Paper No. 21
Presentation Time: 2:00 PM
RAPID MIDDLE TO LATE MIOCENE SLIP ALONG THE ZANSKAR NORMAL FAULT, GREATER HIMALAYAN RANGE, NW, INDIA: CONSTRAINTS FROM LOW-TEMPERATURE THERMOCHRONOMETRY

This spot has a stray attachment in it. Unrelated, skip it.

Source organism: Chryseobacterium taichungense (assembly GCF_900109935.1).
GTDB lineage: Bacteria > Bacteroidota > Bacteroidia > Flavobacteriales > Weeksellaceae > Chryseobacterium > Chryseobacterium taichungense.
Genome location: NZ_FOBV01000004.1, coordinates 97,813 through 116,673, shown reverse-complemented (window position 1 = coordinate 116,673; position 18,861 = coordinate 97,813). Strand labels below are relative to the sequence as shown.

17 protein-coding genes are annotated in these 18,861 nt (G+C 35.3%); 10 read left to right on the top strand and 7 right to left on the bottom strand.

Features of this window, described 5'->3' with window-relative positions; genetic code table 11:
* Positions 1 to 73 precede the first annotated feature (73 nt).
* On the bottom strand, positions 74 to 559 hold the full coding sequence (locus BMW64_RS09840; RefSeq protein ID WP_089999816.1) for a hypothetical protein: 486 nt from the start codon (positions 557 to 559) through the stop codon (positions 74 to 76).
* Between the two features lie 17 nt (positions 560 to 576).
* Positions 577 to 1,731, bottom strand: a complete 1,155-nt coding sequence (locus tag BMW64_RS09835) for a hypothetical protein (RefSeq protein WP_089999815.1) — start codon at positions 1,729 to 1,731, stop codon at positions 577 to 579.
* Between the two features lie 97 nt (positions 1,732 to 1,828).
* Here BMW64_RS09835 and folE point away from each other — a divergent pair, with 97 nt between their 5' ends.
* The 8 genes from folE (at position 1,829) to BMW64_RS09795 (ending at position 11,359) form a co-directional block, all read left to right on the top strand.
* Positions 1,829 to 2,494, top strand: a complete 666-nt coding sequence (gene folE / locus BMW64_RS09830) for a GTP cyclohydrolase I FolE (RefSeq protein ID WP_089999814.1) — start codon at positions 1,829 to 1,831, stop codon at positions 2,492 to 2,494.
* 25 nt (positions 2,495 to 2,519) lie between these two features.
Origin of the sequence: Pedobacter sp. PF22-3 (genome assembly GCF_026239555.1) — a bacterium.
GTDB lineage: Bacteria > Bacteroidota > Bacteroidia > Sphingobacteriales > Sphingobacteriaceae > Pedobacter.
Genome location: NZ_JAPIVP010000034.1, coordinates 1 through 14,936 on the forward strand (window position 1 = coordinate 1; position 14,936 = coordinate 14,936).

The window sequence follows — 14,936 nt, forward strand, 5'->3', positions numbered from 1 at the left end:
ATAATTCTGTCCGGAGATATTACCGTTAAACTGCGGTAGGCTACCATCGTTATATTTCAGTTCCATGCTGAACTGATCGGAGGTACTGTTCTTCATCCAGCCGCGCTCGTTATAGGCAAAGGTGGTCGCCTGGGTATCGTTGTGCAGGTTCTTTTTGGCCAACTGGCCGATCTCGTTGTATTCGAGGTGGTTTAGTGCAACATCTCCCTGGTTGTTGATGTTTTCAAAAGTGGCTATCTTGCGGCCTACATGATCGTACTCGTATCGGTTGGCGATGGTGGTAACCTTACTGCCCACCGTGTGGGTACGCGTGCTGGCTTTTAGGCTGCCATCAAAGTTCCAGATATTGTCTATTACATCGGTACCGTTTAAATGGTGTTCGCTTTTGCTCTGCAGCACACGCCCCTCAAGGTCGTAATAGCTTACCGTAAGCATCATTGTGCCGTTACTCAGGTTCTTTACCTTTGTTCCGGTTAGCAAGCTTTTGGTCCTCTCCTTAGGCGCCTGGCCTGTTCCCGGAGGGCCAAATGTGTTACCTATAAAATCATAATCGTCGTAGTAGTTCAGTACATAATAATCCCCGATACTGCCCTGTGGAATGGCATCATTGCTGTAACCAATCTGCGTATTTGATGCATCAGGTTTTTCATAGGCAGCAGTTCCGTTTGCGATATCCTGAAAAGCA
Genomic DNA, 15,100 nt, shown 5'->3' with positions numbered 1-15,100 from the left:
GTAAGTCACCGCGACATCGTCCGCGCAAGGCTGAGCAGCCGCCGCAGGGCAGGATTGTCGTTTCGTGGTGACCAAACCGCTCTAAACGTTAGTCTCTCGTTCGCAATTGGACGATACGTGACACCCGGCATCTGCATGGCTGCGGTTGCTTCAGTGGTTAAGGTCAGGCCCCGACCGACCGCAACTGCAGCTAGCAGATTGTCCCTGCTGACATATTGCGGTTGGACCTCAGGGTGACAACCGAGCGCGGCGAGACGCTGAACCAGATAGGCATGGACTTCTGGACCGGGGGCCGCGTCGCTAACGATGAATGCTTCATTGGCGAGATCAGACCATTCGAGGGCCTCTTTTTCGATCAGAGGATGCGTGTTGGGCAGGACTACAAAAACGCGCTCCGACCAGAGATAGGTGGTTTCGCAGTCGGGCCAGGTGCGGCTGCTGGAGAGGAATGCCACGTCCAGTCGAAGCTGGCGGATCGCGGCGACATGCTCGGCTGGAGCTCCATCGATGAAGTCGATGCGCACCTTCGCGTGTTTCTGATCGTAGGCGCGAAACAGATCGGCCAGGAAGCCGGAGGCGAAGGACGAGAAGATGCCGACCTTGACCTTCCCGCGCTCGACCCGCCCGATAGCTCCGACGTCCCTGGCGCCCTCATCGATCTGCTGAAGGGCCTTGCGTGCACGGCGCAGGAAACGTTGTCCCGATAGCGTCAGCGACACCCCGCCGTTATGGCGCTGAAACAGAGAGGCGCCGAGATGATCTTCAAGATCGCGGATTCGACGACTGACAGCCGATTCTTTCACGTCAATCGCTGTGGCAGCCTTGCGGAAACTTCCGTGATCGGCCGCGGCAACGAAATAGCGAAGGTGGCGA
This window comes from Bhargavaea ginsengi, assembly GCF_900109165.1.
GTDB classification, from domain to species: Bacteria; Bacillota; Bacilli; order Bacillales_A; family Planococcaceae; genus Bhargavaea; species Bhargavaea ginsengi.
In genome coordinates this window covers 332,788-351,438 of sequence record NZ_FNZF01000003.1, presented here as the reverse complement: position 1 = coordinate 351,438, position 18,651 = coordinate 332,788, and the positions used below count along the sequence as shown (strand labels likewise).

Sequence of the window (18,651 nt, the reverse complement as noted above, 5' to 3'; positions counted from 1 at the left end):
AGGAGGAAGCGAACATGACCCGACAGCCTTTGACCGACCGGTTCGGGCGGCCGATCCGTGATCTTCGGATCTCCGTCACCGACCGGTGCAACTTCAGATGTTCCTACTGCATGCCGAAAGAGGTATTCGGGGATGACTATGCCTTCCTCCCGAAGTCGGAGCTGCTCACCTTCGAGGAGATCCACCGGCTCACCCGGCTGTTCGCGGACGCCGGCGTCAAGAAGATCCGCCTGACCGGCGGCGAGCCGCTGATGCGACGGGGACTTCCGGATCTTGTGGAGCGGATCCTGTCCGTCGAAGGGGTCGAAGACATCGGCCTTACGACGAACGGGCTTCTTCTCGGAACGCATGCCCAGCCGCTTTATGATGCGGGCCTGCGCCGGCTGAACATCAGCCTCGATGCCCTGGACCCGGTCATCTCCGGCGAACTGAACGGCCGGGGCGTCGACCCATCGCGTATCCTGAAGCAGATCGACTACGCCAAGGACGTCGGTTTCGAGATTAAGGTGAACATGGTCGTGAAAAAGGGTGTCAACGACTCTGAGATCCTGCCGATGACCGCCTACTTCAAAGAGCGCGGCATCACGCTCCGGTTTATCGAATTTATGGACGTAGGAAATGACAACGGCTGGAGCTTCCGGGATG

The Zanskar fault (ZF) is a moderately NE-dipping, NW-striking normal fault that bounds the northern flank of the Greater Himalaya Range, NW Himalaya and is the far west continuation of the South Tibetan Detachment System (STDS), a major arc-parallel normal sense shear zone spanning the length of the Himalayan orogen. The exhumed ZF fault-plane near Padum, India, displays well-developed triangular facets with an average dip of ~33° and juxtaposes unmetamorphosed to weakly metamorphosed Tethyan sedimentary rocks in the hanging wall against high-grade metamorphic (amphibolite to migmatite) rocks of the Greater Himalayan Sequence in the footwall. The ZF is unique in that this extensional fault developed within a region of compression during the ongoing continent-continent collision between India and Asia. To constrain better the young exhumation and normal slip histories along the ZF, we completed new detailed zircon and apatite (U-Th)/He (ZHe and AHe) and apatite fission-track (AFT) thermochronometry along three vertical transects of High Himalayan crystalline rocks exposed in the footwall of the ZF. Thermochronometric age vs. elevation plots over vertical distances of ~570 to 850 m, show that ZHe and AHe yield the same mean ages, within error, of ~14 Ma and ~10 Ma, respectively; AFT ages, from one transect decrease down the escarpment from ~15.5 Ma to ~10.5 Ma. Inverse modeling of the ZHe and AHe data yield t-T cooling histories that are interpreted as indicating: (1) initiation of normal fault slip at ~14-13 Ma and rapid exhumation of the footwall between ~14 and 10 Ma at rates of 0.5-2.5 mm/yr, (2) rapid thermal re-equilibration between ~11 and 9 Ma, and (3) either slow exhumation and/or quiescence between ~9 Ma to the present day or slow exhumation and/or quiescence punctuated by a second episode of rapid normal slip between ~9 and 6 Ma. These results suggest that brittle normal slip along the ZF is 1-3 million years younger than normal slip along the central and eastern segments of the STDS. The periods of normal slip along the ZF at ~14 and ~9-6 Ma, coincide broadly with the timing of postulated continental slab break-off episodes to ~600 km beneath the western Himalaya, a mechanism that can result in an increase in gravitational potential energy and extensional deformation along crustal-scale fault structures.